Saturday, August 10, 2019

Just Finished Reading - Keep the Days

One of the most effective ways to attempt to understand the past is to delve into the primary sources of the period under study. That sounds all well and good, but one quickly encounters hurdles. Many primary sources are held in repositories with limited accessibility. In the digital age, that obstacle is getting lower, but it still remains. And while many collections of letters, diaries, and journals are now in print, even the best of edited versions often leave out chucks of information that can unintentionally alter the meaning of the writer of the documents.

As it does in approaching any subject, it helps to have an expert explain how best to go about the task at hand. Steven M. Stowe does just that in Keep the Days: Reading the Civil War Diaries of Southern Women.

Stowe open this impressively written work with a intelligent preface that explains the thesis of the book and how it is structured. He then gives a "Cast of Characters;" which offers brief bios of the 20 women's writings he chose to include in this study. All of the diaries that Stowe chose for this work have been published in one form or another. Many of them come from diarists familiar to Civil War enthusiasts. For example, included in it are Mary Boykin Chestnut, Sarah Morgan, Kate Stone, Cornelia Peake McDonald, Catherine Deveraux Edmonston, and Lucy Buck. While a handful of the 20 women come from Virginia and North Carolina, the majority of them hail from Deep South states. They all come from slaveholding families.

To help us better comprehend this subject, that of female diarists and diary keeping, Stowe gives us six chapters. The first two, "Reading the Diary," and "Keeping the Diary," both provide essential approaches to the subject matter. The other four chapters tackle common themes in the diaries; "wartime," "men," "slaves," and "herself." All of these four topics weighed heavy on the minds of the writers. And each one affected the other and all drastically changed each other between 1861-1865.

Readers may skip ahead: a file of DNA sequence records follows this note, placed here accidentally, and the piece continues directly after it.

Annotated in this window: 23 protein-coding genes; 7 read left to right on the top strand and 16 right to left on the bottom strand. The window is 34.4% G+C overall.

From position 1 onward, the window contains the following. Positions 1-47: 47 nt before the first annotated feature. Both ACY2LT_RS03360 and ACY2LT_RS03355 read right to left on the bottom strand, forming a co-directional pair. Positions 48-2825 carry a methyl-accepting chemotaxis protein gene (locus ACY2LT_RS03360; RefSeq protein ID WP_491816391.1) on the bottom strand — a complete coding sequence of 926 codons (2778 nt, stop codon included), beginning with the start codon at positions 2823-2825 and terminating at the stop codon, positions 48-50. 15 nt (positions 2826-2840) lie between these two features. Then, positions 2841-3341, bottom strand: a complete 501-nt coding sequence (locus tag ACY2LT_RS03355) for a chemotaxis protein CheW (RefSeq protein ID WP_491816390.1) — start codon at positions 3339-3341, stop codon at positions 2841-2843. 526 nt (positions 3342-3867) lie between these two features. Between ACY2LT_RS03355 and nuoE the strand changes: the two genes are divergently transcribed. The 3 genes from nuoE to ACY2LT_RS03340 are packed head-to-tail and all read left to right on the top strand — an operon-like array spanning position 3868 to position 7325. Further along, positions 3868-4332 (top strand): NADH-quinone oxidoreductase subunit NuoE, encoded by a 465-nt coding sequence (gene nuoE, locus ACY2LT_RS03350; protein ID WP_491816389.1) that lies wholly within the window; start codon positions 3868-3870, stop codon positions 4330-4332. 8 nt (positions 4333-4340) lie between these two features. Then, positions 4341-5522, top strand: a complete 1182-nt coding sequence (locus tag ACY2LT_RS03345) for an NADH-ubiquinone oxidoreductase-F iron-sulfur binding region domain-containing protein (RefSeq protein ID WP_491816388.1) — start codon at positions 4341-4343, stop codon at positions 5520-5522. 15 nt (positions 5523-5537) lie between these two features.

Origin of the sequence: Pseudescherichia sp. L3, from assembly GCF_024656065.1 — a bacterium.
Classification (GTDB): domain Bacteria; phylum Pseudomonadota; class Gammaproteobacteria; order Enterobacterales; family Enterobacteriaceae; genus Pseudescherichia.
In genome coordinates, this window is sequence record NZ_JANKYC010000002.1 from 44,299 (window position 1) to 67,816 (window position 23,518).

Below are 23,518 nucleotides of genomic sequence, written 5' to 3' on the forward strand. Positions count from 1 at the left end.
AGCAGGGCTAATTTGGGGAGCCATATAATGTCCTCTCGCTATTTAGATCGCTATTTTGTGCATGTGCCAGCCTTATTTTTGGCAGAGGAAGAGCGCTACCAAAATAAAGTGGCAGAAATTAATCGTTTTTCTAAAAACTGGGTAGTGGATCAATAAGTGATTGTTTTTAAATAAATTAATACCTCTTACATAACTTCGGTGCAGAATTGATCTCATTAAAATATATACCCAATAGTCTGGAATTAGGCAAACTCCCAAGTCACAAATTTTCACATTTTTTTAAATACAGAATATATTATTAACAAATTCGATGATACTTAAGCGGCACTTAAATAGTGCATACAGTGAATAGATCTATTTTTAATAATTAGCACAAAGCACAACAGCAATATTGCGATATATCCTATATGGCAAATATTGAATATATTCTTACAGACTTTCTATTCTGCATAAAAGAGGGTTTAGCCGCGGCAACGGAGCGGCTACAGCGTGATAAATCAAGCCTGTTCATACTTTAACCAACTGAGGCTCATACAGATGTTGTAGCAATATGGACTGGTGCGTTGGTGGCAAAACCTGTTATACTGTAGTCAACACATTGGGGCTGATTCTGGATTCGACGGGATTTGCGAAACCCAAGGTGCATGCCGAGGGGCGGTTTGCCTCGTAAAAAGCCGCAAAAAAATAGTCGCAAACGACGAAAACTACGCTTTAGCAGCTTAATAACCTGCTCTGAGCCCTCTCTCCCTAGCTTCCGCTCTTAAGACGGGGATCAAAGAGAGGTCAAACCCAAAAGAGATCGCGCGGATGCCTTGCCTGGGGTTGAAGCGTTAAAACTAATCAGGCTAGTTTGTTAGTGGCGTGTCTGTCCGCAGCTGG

Each diarist "kept the days" by recording their thoughts and feelings, and each seemed to try to make sense of their quickly altering worlds. Here in the 21st century we may disdain the sentiments of white supremacy that many of these women express, but reading diaries with empathy (although there are limits) is important. However, recognizing what was wrong is just as important and should also be a reason that we read diaries. Edited/printed diaries are much like standard histories. Who edits them and when they were edited often influences how the diary, and thus the diarist is presented. It is important to remember this.

Stowe provides a beneficial appendix with significant information on the diarists such as: their birth and death dates, their marital status, notable points, dates covered by their diaries, where the original manuscript resides (if it still survives), which edited version of the diary was used in this work, which percentage of the original diary was published, and if other forms of the diary exist.

As mentioned above, Stowe's writing is a pleasure to read. He bring up excellent points for us to consider and helps provide guidance for those navigating the sometimes confusing world of Civil War diarists. I recommend it.

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